Alternative Names: Prophylactics, rubbers, sheaths, or French letters
One of the oldest and most used forms of birth control is the condom. They work well to prevent pregnancy and the transmission of sexually-transmitted diseases (STDs). This protection, however, is not perfect and is less effective than birth control pills, IUDs, or progesterone implants at preventing pregnancy.
Most condoms are made of latex, have a blunt or reservoir tip, and come in a variety of shapes, sizes, textures and colors. They may be lubricated and have a spermicide applied. They will last for over two years in their foil wraps. Recently, plastic condoms have been approved for use.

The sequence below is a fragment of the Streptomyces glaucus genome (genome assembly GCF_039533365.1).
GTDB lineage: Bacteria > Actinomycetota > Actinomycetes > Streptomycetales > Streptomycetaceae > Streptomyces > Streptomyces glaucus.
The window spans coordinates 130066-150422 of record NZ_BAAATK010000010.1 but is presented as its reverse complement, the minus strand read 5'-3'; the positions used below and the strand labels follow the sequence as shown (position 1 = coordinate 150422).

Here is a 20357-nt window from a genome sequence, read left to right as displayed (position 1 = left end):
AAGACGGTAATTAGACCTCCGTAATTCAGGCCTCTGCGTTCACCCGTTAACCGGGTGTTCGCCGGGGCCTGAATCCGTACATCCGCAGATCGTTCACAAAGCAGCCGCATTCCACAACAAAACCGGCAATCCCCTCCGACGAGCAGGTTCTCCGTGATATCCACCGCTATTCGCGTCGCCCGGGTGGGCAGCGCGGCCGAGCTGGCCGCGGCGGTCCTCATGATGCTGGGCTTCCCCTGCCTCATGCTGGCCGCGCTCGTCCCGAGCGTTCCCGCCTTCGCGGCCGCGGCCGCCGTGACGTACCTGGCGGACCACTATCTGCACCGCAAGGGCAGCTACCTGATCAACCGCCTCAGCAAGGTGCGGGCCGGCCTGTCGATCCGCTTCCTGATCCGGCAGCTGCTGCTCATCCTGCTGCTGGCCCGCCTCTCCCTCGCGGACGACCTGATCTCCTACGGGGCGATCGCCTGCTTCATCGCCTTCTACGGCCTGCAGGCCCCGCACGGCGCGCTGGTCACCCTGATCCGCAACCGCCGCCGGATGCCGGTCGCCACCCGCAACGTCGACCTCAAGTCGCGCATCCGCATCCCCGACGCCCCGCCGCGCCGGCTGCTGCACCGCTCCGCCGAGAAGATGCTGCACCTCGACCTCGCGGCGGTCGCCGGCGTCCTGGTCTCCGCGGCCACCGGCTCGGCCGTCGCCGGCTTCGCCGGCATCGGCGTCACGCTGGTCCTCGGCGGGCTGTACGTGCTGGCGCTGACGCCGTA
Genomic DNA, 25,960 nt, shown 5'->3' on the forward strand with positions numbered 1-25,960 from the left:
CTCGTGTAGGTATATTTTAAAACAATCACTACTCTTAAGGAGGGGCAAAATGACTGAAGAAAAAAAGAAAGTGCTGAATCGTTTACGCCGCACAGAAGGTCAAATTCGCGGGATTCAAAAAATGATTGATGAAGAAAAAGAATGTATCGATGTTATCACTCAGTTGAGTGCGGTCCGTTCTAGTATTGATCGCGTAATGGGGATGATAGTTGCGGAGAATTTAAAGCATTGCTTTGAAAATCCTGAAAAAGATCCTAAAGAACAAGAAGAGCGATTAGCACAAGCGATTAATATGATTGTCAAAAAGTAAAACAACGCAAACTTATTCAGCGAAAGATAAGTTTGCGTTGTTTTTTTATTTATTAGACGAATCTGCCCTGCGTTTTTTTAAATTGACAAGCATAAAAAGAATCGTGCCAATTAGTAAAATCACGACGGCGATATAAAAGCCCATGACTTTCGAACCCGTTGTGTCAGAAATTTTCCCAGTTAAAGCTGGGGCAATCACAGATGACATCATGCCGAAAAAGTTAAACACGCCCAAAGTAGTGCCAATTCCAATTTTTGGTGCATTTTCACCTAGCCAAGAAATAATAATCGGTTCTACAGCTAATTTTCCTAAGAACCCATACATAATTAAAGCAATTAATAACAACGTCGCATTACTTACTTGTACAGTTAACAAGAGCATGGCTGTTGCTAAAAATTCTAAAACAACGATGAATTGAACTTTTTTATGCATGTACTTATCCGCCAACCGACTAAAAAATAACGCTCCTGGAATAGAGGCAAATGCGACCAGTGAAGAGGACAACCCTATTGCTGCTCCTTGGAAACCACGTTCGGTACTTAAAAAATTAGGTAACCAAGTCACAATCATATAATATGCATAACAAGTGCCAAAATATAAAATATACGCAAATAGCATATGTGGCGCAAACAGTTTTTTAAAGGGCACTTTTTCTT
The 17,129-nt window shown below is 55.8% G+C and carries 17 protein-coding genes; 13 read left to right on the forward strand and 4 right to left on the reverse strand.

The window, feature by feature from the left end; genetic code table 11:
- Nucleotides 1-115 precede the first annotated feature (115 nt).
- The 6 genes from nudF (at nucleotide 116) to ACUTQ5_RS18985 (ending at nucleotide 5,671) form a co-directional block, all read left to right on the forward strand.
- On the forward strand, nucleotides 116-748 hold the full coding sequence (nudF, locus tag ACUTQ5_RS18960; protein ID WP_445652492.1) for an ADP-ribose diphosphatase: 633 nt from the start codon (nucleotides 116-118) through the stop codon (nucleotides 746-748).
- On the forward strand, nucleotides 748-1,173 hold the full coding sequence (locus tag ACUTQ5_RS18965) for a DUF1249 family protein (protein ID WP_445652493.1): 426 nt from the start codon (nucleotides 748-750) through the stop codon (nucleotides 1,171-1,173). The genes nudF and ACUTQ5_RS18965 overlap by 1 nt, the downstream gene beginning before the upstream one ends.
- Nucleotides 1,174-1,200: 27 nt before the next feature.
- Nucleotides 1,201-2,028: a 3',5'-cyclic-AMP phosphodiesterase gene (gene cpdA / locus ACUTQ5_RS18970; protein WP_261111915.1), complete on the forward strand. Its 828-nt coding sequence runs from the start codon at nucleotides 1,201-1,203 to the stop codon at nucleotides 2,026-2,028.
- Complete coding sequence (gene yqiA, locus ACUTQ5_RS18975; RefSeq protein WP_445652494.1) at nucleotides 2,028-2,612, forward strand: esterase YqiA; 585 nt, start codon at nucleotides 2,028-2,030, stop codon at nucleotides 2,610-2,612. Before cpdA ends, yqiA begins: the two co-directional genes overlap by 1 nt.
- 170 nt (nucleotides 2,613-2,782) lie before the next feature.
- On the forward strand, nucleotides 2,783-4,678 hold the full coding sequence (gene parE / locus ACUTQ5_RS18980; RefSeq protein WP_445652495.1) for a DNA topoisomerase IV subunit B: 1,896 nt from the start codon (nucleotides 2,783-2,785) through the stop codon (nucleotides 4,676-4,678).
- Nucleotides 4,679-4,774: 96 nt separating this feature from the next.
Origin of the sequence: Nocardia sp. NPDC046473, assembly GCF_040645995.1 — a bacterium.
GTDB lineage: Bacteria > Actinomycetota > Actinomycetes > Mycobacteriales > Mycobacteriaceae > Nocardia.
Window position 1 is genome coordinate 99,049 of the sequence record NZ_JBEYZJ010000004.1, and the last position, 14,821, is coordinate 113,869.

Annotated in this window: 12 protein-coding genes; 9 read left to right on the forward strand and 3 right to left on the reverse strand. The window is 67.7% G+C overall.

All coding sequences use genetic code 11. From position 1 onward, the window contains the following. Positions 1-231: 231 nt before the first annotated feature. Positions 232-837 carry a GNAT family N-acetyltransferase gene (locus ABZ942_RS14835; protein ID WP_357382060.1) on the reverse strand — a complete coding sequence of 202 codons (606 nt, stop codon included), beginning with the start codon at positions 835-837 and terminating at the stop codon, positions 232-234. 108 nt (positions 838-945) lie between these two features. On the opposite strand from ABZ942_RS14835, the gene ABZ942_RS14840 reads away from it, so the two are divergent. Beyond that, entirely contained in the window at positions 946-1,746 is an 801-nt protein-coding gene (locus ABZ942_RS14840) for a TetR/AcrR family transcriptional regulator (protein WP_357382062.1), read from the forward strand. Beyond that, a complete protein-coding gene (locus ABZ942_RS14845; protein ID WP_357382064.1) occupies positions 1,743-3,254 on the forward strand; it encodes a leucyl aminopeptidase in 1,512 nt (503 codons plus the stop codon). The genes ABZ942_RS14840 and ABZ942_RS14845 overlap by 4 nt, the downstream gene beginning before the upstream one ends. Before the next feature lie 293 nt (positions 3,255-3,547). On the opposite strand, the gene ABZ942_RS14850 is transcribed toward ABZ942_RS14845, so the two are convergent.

Old-fashioned condoms made of lambskin do not provide protection from sexual diseases.
Condoms fail most often because they are not being used, rather than from actual mechanical failure. The failure rate is about 3-6% with actual use.
Never use oil-based lubricants with condoms as it weakens the latex and may cause condom failure. Check the label to make sure the lubricant is water-based.
Condoms can be used to prevent both localized and systemic reactions to semen. Because of this protective effect, they can also be used to determine if a semen allergy is present. There is a strong possibility that a semen allergy exists if there are symptoms when a condom is not used, but none when one is used.
If used correctly and consistently, male latex condoms will prevent transmission of gonorrhea and partially protect against chlamydial infection.